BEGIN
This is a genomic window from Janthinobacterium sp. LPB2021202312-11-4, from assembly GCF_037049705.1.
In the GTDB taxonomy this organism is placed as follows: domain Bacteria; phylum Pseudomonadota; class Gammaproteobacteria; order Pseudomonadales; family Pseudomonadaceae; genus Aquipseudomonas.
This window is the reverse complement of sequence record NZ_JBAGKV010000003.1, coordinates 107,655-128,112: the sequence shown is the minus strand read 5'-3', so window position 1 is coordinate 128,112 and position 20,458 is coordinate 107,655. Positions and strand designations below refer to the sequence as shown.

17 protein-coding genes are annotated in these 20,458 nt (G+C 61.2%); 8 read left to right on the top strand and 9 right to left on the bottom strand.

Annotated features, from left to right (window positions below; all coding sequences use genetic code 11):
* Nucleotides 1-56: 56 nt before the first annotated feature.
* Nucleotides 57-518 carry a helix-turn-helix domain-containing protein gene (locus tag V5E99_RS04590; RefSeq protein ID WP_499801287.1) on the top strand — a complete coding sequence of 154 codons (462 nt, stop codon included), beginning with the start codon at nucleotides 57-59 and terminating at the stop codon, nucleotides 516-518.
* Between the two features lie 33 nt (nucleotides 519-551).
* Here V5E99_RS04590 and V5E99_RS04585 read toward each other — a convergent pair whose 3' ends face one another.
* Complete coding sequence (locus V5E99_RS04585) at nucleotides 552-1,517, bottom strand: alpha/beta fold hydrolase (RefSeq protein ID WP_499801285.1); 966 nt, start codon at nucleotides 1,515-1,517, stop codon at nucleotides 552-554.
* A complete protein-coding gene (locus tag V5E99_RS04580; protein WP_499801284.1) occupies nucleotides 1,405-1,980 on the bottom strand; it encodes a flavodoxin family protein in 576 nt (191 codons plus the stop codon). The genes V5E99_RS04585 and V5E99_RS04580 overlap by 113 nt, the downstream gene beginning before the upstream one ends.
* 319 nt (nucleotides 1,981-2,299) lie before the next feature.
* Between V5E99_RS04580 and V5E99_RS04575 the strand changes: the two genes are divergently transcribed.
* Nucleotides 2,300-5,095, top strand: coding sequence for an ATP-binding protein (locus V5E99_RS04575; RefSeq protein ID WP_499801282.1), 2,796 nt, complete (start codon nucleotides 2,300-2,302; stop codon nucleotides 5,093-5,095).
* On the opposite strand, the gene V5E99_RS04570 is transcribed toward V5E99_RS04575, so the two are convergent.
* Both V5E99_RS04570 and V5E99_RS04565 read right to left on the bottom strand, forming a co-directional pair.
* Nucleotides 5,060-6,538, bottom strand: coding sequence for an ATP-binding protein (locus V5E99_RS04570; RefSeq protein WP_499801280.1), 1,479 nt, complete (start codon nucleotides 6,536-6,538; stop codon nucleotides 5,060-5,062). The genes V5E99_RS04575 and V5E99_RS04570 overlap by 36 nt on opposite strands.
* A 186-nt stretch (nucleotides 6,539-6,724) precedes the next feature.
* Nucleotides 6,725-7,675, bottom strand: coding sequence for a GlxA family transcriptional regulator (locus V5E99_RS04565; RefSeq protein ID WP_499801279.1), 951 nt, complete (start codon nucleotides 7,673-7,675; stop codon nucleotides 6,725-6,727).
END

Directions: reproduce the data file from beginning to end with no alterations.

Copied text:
This is a genomic window from Janthinobacterium sp. LPB2021202312-11-4, from assembly GCF_037049705.1.
In the GTDB taxonomy this organism is placed as follows: domain Bacteria; phylum Pseudomonadota; class Gammaproteobacteria; order Pseudomonadales; family Pseudomonadaceae; genus Aquipseudomonas.
This window is the reverse complement of sequence record NZ_JBAGKV010000003.1, coordinates 107,655-128,112: the sequence shown is the minus strand read 5'-3', so window position 1 is coordinate 128,112 and position 20,458 is coordinate 107,655. Positions and strand designations below refer to the sequence as shown.

17 protein-coding genes are annotated in these 20,458 nt (G+C 61.2%); 8 read left to right on the top strand and 9 right to left on the bottom strand.

Annotated features, from left to right (window positions below; all coding sequences use genetic code 11):
* Nucleotides 1-56: 56 nt before the first annotated feature.
* Nucleotides 57-518 carry a helix-turn-helix domain-containing protein gene (locus tag V5E99_RS04590; RefSeq protein ID WP_499801287.1) on the top strand — a complete coding sequence of 154 codons (462 nt, stop codon included), beginning with the start codon at nucleotides 57-59 and terminating at the stop codon, nucleotides 516-518.
* Between the two features lie 33 nt (nucleotides 519-551).
* Here V5E99_RS04590 and V5E99_RS04585 read toward each other — a convergent pair whose 3' ends face one another.
* Complete coding sequence (locus V5E99_RS04585) at nucleotides 552-1,517, bottom strand: alpha/beta fold hydrolase (RefSeq protein ID WP_499801285.1); 966 nt, start codon at nucleotides 1,515-1,517, stop codon at nucleotides 552-554.
* A complete protein-coding gene (locus tag V5E99_RS04580; protein WP_499801284.1) occupies nucleotides 1,405-1,980 on the bottom strand; it encodes a flavodoxin family protein in 576 nt (191 codons plus the stop codon). The genes V5E99_RS04585 and V5E99_RS04580 overlap by 113 nt, the downstream gene beginning before the upstream one ends.
* 319 nt (nucleotides 1,981-2,299) lie before the next feature.
* Between V5E99_RS04580 and V5E99_RS04575 the strand changes: the two genes are divergently transcribed.
* Nucleotides 2,300-5,095, top strand: coding sequence for an ATP-binding protein (locus V5E99_RS04575; RefSeq protein ID WP_499801282.1), 2,796 nt, complete (start codon nucleotides 2,300-2,302; stop codon nucleotides 5,093-5,095).
* On the opposite strand, the gene V5E99_RS04570 is transcribed toward V5E99_RS04575, so the two are convergent.
* Both V5E99_RS04570 and V5E99_RS04565 read right to left on the bottom strand, forming a co-directional pair.
* Nucleotides 5,060-6,538, bottom strand: coding sequence for an ATP-binding protein (locus V5E99_RS04570; RefSeq protein WP_499801280.1), 1,479 nt, complete (start codon nucleotides 6,536-6,538; stop codon nucleotides 5,060-5,062). The genes V5E99_RS04575 and V5E99_RS04570 overlap by 36 nt on opposite strands.
* A 186-nt stretch (nucleotides 6,539-6,724) precedes the next feature.
* Nucleotides 6,725-7,675, bottom strand: coding sequence for a GlxA family transcriptional regulator (locus V5E99_RS04565; RefSeq protein ID WP_499801279.1), 951 nt, complete (start codon nucleotides 7,673-7,675; stop codon nucleotides 6,725-6,727).